Senior Data ScientistTeslaJun 2018-Present
Continuous-Time Models of Arrival Times and Optimization Methods for Variable Selection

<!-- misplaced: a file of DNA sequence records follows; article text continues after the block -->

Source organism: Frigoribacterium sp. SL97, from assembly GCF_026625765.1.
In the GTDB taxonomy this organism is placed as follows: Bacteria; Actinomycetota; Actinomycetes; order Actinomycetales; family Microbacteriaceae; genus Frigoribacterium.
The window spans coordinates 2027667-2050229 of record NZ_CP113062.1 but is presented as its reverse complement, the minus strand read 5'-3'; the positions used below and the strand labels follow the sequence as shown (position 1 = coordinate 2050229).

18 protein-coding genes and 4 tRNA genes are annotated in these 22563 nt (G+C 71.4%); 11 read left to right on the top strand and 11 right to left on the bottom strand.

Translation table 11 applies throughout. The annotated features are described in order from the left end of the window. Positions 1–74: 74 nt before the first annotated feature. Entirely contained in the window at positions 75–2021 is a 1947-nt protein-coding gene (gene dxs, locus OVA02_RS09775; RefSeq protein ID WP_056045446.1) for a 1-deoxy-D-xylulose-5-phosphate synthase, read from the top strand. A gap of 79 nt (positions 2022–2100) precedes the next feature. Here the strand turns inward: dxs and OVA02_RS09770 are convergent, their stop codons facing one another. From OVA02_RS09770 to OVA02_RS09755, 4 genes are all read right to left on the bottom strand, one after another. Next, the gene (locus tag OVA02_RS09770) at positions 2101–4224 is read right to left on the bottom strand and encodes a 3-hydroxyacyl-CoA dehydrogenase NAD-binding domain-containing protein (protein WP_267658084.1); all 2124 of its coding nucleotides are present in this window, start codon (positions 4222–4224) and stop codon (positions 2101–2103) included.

This thesis naturally divides itself into two sections. The first two chapters concern the development of Bayesian semi-parametric models for arrival times. Chapter 2 considers Bayesian inference for a Gaussian process modulated temporal inhomogeneous Poisson point process, made challenging by an intractable likelihood. The intractable likelihood is circumvented by two novel data augmentation strategies which result in Gaussian measurements of the Gaussian process, connecting the model with a larger literature on modelling time-dependent functions from Bayesian non-parametric regression to time series. A scalable state-space representation of the Matern Gaussian process in 1 dimension is used to provide access to linear time filtering algorithms for performing inference. An MCMC algorithm based on Gibbs sampling with slice-sampling steps is provided and illustrated on simulated and real datasets. The MCMC algorithm exhibits excellent mixing and scalability. Chapter 3 builds on the previous model to detect specific signals in temporal point patterns arising in neuroscience. The firing of a neuron over time in response to an external stimulus generates a temporal point pattern or ``spike train''. Of special interest is how neurons encode information from dual simultaneous external stimuli. Among many hypotheses is the presence multiplexing - interleaving periods of firing as it would for each individual stimulus in isolation. Statistical models are developed to quantify evidence for a variety of experimental hypotheses. Each experimental hypothesis translates to a particular form of intensity function for the dual stimuli trials. The dual stimuli intensity is modelled as a dynamic superposition of single stimulus intensities, defined by a time-dependent weight function that is modelled non-parametrically as a transformed Gaussian process. Experiments on simulated data demonstrate that the model is able to learn the weight function very well, but other model parameters which have meaningful physical interpretations less well. Chapters 4 and 5 concern mathematical optimization and theoretical properties of Bayesian models for variable selection. Such optimizations are challenging due to non-convexity, non-smoothness and discontinuity of the objective. Chapter 4 presents advances in continuous optimization algorithms based on relating mathematical and statistical approaches defined in connection with several iterative algorithms for penalized linear regression. I demonstrate the equivalence of parameter mappings using EM under several data augmentation strategies - location-mixture representations, orthogonal data augmentation and LQ design matrix decompositions. I show that these model-based approaches are equivalent to algorithmic derivation via proximal gradient methods. This provides new perspectives on model-based and algorithmic approaches, connects across several research themes in optimization and statistics, and provides access, beyond EM, to relevant theory from the proximal gradient and convex analysis literatures. Chapter 5 presents a modern and technologically up-to-date approach to discrete optimization for variable selection models through their formulation as mixed integer programming models. Mixed integer quadratic and quadratically constrained programs are developed for the point-mass-Laplace and g-prior. Combined with warm-starts and optimality-based bounds tightening procedures provided by the heuristics of the previous chapter, the MIQP model developed for the point-mass-Laplace prior converges to global optimality in a matter of seconds for moderately sized real datasets. The obtained estimator is demonstrated to possess superior predictive performance over that obtained by cross-validated lasso in a number of real datasets. The MIQCP model for the g-prior struggles to match the performance of the former and highlights the fact that the performance of the mixed integer solver depends critically on the ability of the prior to rapidly concentrate posterior mass on good models.